Malabar Farm State Park

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Malabar Farm
Horses at Malabar Farm.JPG
Horses at the Maple Sugar Festival in 2007.
Malabar Farm State Park is located in Ohio
Malabar Farm State Park
Location Monroe Township, Richland County, at 4050 Bromfield Road, Lucas, Ohio
Coordinates 40°38′57″N 82°23′26″W / 40.64917°N 82.39056°W / 40.64917; -82.39056Coordinates: 40°38′57″N 82°23′26″W / 40.64917°N 82.39056°W / 40.64917; -82.39056
Area 580.6 acres (235.0 ha)
Built 1939
Architect Louis Lamoreux
Architectural style Greek revival style
Governing body State
NRHP Reference # 73001520[1]
Added to NRHP April 11, 1973

Malabar Farm State Park is a state park in Richland County, Ohio, United States, located near Lucas and the Mohican State Park.

Nestled in the hills of Pleasant Valley, Malabar Farm was built in 1939 by Pulitzer Prize-winning author Louis Bromfield and was his home until his death in 1956. On May 21, 1945, Bromfield hosted Humphrey Bogart and Lauren Bacall's wedding and honeymoon at Malabar Farm.

Bromfield grew up in Pleasant Valley. When he returned there as an adult, he wanted to buy an old farm—the Herring farm. Eventually, he bought the farm from Clement Herring in 1939. He also bought adjacent farms in 1940 and 1941. In all, he owned 595 acres of land. The Bromfield family moved to Pleasant Valley in 1939 and lived in the “Fleming house” until their “Big House” was built. Bromfield chose architect Louis Lamoreux of Mansfield to help him design and construct a Greek revival style home. The original Herring house was used as the center of the construction. The Big House was expanded from this focus point and made to look like sections had been added on over the years. Bromfield was constantly ordering changes to rooms and walls. Thus, the project was dragged out for 18 months.[2] The 32-room western reserve, where Bromfield wrote many of his books, attracted film stars, artists, politicians, writers, and conservationists annually. As many as 20,000 people visited the farm every year.[3] Sunday tours alone attracted 100 to 200 people. The farm spread over 1000 acres of land. At one point, 200 acres were set aside for apple trees, but they ended up costing Bromfield money. So he got out of apple production. He also stopped his egg production, as well as his sheep and hog breeding. He chose to focus on beef and dairy.[2] Additionally, Bromfield developed a technique known as conservation farming. This was based on grass farming, which produced large quantities of forage and pasture. Malabar Farm became a national model for sustainable agriculture. In addition to this, Bromfield experimented with composting using manure from livestock on the farm.[3] Square fields were changed to follow the lay of the land so as to discourage erosion. 140 acres were put aside for timber. In 1958, Bromfield’s children sold the farm to a conservation foundation—Friends of the Land.[2] In August 1972, the deed of Malabar Farm was accepted by the state of Ohio after the Louis Bromfield Malabar Farm Foundation—which had been operating the farm—faced foreclosure. In 1976, the farm became a state park.[4] On April 4, 1993 a fire burned the main barn to the ground. In September, 1994, 150 volunteers from the Timber Framers Guild of North America raised a new barn in resemblance of the original.[3]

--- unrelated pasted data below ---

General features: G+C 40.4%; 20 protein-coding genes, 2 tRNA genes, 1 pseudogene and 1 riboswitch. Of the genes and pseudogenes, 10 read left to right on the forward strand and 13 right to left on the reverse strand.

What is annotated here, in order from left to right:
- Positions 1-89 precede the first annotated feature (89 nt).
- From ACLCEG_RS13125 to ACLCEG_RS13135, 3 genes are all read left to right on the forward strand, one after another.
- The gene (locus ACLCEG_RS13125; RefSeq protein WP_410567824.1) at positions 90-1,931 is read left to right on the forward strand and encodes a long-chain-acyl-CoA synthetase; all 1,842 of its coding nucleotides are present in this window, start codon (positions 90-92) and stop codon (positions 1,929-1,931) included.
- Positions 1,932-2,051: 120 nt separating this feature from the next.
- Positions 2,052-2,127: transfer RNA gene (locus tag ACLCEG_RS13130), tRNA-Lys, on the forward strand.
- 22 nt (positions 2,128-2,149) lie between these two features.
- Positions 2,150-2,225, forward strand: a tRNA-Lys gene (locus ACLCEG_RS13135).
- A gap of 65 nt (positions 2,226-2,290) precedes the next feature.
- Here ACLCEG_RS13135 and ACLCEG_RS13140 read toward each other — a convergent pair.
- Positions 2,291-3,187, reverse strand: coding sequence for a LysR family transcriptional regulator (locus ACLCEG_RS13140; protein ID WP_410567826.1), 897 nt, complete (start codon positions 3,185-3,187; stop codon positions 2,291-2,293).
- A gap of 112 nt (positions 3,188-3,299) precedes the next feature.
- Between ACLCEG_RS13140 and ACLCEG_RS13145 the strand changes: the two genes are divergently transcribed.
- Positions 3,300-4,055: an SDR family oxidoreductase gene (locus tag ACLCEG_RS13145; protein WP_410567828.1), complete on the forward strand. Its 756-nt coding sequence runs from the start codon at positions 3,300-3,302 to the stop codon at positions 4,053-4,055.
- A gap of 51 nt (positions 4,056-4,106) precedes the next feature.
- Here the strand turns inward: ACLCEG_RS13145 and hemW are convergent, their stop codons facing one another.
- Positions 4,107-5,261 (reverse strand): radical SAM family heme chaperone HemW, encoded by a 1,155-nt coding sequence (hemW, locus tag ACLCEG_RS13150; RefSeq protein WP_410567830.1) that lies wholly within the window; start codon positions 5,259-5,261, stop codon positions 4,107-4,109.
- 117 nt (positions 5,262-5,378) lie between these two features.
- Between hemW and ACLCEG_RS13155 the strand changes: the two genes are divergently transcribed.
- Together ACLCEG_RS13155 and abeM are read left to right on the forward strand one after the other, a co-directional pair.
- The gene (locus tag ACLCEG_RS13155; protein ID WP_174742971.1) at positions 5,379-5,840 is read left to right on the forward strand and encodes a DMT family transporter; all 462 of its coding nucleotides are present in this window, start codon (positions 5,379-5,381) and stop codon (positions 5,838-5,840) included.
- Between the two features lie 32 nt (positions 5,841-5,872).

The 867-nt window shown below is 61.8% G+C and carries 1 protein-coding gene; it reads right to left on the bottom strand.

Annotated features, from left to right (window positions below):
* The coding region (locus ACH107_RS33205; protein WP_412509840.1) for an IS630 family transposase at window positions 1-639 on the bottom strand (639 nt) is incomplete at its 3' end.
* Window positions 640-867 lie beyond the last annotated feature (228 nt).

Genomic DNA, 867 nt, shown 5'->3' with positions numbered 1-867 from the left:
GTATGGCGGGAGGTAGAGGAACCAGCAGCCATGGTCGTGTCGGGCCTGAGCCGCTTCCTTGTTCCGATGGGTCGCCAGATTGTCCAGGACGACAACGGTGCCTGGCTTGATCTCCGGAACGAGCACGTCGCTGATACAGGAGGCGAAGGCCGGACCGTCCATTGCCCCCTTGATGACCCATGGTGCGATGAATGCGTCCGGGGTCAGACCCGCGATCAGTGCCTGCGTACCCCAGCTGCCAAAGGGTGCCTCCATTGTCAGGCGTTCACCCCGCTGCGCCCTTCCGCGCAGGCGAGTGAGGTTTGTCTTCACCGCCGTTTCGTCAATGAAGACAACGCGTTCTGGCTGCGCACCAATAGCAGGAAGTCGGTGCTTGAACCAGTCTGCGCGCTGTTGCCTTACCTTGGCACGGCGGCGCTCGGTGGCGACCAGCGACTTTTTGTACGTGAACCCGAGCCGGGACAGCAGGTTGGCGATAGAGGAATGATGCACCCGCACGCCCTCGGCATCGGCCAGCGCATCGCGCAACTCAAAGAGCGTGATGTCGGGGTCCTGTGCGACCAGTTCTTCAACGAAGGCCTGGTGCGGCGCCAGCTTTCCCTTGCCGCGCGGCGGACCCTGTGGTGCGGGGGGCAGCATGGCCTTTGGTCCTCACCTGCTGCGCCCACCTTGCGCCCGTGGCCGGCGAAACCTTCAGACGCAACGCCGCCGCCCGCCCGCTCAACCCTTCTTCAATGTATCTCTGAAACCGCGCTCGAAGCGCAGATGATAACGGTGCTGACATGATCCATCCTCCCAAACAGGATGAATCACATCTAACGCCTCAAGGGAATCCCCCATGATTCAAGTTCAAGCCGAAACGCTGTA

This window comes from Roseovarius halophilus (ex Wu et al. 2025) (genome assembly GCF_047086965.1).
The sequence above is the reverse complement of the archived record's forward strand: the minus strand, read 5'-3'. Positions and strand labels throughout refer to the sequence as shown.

Points of interest Within the Park[edit]

Malabar Farm Inn[edit]

Malabar Farm Inn, is a historic Stagecoach Inn, built in 1820. Today, the two-story brick building has been restored as a restaurant, offering fine French cuisine and home-cooked dining. Just to the east of the restaurant, lies Malabar Spring. Seasonally, visitors can purchase fresh, local produce; which is cooled by flowing spring water. Louis Bromfield, himself, designed the spring-cooled roadside stand, in 1946.[5]

Pugh Cabin[edit]

This authentic, rustic log-cabin style home was built in the 1940s by Bromfield's neighbor, Jim Pugh.[6] More recently, the cabin was used to film a few opening scenes in the movie The Shawshank Redemption.

The Ceely Rose House[edit]

The miller's house, mentioned in the collection of ghost stories, Pleasant Valley. Home to the young, mentally challenged girl, Ceely Rose, who murdered her family by mixing arsenic into their food.[7] The Ceely Rose Play, set in the fateful year of 1896, is performed in October as part of a trilogy, in the park's timber frame barn. The other two plays are Phoebe Wise and Louie.

Malabar Farm Events[edit]

Maple Sugaring Festival[edit]

A festival dedicated to early Ohio's winter tradition of making maple syrup. This festival takes place the first two weekends in March. During the sugaring off days, at the farm, learn about the process of harvesting sap from trees, boiling the liquid down to syrup, making candies, sugar, and other sweet treats. There are many activities and demonstrations available with free admission.[8]

Heritage Days[edit]

One of the state's largest outdoor craft shows. The festival includes various living history reenactments, including the civil war era & buck-skinners.[9]

Wagon Tours[edit]

Tours run seasonally

The Main Dairy Barn and Petting Farm.


Hostelling International USA operates a 19 bed youth hostel in the farmhouse.[10]

See also[edit]

References[edit]

External links[edit]